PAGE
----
Posted by Andreas Lattmann on 27 October 2020 in English (English).

I must confess that in years of collaborating with more or less large projects, the worst community I have participated in is OpenStreetMap. There is no collaboration, the concept exists: this area is MY area so either you map as I say or rather you don’t map at all. So there are heterogeneous areas, some places with toponymy in dialectal form, others in Italian (I’m talking about Italy). For a moment I wanted to change all the toponymy of My 😅 area in dialect. But what’s the use? So I just make some changesets that I assume correct, if some other cartographer with a lot of degree tells me I was wrong, I revert. Simple, isn’t it? I only wish that if one criticizes me (even with rudeness) at least he would come down from the pedestal and tell me: you are wrong, these are the solutions. Instead it is not so. If I’m wrong tell me how to correct, saying it’s wrong is a non-constructive criticism. 🤔

Comment from SomeoneElse on 27 October 2020 at 08:31

If there’s one change that you could make to improve the situation, what would it be?

Comment from Sanderd17 on 27 October 2020 at 11:26

In a global project, one global entity can never decide what’s needed in local situations. That’s why OSM as a whole doesn’t make those decisions.

Instead, it’s up to local people to come together (in a virtual way during Covid times), and to decide what the best practices are.

So I’m sorry to hear you had a bad experience, but if you think there isn’t a good community around you, try to create one. Take a look at who’s mapping around you (like with the “Who’s around me” tool from Pascal Neis: ). Try to contact them, and discuss the matter.

IMO, a number of OSM tools could be better integrated on the main site, to improve community building. There are many tools around from 3rd parties (like als the Neis resultmaps, or QA tools). But as long as those are external tools, I can see why people find it hard to build a community.

Comment from roptat on 27 October 2020 at 13:51

For the specific question of using the dialectal form for toponyms, I believe the general consensus is to use the official language(s). For instance, in Brussels they use both French and Dutch names, as both languages are official, whereas other parts of Belgium are monolingual. My experience with toponyms in France is that we always use the French name as name (since French is the only official language in France), and use the dialectal name (when it exists) in its own tag, as in name:br, name:oc, etc. We even had to invent our own language codes when none existed, such as name:fr-x-gallo :)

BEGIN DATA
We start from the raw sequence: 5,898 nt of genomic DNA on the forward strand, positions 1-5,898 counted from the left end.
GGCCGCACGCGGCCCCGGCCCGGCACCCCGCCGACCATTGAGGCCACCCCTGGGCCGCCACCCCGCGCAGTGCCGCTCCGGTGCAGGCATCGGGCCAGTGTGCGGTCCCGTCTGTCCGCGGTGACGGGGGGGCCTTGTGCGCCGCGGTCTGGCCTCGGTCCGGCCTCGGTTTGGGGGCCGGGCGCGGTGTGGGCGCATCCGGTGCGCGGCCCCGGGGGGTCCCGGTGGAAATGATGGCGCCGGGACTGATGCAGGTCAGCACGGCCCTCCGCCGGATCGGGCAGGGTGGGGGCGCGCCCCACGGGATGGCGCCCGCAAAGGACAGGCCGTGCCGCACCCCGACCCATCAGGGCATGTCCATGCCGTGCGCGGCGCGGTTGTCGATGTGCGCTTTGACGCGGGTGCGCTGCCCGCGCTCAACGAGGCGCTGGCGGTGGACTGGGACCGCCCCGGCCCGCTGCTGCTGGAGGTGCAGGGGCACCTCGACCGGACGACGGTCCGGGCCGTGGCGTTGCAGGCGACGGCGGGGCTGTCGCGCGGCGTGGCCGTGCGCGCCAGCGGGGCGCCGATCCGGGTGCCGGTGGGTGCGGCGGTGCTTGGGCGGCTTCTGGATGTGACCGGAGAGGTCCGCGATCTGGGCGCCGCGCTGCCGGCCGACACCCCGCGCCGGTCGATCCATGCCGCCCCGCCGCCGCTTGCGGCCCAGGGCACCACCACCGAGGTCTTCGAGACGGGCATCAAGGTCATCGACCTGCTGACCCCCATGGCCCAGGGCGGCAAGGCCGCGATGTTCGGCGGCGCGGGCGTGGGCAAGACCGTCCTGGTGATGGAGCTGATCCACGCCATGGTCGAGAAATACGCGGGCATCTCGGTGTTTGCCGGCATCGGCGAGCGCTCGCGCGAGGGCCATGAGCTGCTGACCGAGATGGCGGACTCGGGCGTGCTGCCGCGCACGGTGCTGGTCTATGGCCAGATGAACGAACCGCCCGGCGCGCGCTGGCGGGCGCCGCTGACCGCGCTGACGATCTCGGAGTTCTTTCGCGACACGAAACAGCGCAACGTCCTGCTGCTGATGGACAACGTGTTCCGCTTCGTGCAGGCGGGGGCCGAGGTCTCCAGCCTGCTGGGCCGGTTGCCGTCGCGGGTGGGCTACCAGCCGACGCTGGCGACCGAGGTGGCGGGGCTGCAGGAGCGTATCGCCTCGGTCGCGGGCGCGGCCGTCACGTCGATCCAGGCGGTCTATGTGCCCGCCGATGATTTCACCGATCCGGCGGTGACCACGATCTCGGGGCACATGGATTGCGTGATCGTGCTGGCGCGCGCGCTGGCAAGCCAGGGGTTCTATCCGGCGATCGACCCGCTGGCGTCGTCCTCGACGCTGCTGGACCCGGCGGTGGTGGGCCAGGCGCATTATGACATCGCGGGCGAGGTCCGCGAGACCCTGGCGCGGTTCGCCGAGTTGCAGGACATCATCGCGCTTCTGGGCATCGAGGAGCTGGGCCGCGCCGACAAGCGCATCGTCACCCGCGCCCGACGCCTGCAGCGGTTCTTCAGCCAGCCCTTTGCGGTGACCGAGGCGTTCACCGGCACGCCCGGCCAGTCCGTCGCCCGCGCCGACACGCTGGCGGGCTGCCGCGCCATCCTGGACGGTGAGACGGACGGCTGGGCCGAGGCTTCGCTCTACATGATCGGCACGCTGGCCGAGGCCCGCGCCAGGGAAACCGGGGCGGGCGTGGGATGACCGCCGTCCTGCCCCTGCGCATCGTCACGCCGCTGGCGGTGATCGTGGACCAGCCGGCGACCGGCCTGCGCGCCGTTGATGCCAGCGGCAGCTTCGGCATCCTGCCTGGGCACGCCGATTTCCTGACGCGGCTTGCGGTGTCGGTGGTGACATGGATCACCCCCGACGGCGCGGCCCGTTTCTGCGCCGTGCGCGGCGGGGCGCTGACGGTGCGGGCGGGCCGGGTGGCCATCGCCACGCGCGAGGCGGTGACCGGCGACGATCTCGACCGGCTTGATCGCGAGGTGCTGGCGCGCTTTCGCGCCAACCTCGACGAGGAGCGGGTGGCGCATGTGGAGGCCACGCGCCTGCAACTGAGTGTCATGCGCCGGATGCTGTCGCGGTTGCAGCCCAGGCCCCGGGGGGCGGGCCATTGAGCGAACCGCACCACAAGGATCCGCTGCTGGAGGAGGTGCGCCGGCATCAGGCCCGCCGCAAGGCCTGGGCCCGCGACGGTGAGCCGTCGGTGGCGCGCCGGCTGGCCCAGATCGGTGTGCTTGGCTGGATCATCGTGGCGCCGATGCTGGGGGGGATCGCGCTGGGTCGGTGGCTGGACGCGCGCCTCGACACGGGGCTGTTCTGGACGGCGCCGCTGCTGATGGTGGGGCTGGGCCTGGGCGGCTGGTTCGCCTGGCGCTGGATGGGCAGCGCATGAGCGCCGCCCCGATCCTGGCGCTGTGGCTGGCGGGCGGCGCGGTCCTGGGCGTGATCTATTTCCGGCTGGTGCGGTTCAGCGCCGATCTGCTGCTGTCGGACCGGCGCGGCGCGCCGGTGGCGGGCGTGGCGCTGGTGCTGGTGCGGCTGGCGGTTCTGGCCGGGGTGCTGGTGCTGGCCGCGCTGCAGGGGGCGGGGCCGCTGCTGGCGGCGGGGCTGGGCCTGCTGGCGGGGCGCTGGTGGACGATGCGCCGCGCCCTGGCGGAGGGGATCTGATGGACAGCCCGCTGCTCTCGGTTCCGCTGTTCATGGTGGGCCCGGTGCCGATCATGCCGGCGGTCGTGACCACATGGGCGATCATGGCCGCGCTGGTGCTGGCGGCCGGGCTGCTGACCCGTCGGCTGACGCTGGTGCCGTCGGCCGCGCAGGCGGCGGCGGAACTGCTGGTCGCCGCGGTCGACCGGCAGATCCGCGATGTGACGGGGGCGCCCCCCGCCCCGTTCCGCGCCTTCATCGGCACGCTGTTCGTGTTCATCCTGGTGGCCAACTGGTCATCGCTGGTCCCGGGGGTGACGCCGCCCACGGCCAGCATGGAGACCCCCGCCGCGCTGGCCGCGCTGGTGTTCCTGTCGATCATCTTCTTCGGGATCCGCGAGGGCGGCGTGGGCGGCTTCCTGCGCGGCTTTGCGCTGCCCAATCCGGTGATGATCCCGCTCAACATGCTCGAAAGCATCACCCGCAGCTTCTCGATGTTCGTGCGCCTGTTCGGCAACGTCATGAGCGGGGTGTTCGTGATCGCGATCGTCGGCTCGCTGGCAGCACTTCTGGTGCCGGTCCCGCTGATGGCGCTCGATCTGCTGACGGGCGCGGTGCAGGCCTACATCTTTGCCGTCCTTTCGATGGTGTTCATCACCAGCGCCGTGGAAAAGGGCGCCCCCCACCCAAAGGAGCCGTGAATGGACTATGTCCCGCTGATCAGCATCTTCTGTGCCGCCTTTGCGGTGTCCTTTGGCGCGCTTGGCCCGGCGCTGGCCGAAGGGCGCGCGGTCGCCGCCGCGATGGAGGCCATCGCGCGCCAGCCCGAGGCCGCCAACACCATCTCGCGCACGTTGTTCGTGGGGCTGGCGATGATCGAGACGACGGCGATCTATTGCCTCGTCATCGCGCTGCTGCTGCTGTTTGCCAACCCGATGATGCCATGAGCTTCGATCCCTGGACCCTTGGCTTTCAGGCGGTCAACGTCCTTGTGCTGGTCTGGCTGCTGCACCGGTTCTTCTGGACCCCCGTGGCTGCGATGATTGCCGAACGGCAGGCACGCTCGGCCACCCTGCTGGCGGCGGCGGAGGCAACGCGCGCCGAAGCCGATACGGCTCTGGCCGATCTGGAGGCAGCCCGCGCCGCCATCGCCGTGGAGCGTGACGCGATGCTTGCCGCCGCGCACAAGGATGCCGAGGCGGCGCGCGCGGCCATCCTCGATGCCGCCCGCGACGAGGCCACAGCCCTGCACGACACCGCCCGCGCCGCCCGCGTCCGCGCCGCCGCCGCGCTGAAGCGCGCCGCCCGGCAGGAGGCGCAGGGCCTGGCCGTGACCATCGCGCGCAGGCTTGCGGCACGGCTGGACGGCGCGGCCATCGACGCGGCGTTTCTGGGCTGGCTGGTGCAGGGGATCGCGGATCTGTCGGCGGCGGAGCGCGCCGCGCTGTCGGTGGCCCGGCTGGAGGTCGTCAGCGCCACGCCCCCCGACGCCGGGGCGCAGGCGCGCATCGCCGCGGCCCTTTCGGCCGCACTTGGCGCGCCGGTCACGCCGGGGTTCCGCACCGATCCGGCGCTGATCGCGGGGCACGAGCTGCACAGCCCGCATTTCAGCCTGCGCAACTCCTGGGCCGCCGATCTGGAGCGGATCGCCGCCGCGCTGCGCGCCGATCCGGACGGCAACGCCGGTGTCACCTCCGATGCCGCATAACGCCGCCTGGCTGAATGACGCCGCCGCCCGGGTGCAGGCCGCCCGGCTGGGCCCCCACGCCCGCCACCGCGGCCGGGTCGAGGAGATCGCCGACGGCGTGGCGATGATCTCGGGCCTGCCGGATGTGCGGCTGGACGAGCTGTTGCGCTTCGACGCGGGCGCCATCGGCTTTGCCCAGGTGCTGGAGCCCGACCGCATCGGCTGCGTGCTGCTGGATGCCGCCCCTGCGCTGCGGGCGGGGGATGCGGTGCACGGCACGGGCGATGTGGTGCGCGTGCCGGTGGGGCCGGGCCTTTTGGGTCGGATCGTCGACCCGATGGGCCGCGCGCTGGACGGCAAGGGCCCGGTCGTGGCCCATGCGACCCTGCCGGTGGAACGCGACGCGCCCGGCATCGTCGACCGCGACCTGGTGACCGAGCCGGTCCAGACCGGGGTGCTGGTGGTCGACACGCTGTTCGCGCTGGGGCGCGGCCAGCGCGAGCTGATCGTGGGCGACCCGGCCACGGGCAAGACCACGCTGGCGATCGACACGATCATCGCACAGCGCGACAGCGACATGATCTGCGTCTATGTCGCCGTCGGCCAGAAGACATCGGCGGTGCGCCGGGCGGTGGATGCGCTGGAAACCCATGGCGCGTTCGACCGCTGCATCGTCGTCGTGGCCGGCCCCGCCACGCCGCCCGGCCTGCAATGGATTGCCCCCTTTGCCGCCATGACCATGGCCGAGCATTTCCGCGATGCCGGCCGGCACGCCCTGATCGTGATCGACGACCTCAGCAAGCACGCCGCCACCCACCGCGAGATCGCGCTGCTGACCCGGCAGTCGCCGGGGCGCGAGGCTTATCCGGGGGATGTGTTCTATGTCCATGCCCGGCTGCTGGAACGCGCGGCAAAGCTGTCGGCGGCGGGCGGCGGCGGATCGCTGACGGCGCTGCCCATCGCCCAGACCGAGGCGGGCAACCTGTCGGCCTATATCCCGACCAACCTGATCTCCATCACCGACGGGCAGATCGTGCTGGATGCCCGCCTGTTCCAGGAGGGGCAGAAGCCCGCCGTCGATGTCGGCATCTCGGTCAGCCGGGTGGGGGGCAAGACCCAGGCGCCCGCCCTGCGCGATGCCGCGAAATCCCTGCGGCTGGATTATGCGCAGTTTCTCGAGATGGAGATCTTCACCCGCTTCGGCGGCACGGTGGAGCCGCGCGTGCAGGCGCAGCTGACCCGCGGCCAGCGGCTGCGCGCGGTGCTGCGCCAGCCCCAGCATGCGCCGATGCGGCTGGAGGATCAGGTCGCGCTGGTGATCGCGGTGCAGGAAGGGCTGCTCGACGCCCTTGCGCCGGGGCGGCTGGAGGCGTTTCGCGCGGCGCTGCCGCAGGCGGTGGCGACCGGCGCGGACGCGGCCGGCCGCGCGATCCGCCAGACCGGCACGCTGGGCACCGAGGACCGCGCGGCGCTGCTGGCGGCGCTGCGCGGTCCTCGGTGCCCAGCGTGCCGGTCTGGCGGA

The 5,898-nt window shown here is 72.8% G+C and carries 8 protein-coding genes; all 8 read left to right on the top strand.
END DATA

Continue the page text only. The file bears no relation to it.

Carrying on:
These languages are not rendered on the website, but we have our own maps with local names, for instance the Breton (br) map: Similarly, we have maps with the Basque (eu) and Occitan (oc) languages:

Comment from eduardosreis on 27 October 2020 at 15:06

I agree.

There is (and I also see it happening here) a certain feeling of possessiveness, of ownership, among publishers, for the areas in which they have dedicated themselves most. A feeling that seems to be born in the OSM mapper slowly and quietly, and that comes up when the first notification that someone has edited something in your area arrives. Perhaps they are remnants of an animal territorial instinct. :)

And I will not deny that I am also a little uncomfortable when someone changes an area in which I worked and does something with less detail than I did or would do. I am uncomfortable, but not to the point of reverting his edition (unless it was terribly wrong).

I think there is no solution. OSM is like a public square, it has people of all kinds. Some are more open-minded, others less, and my solution to that is also to let it go.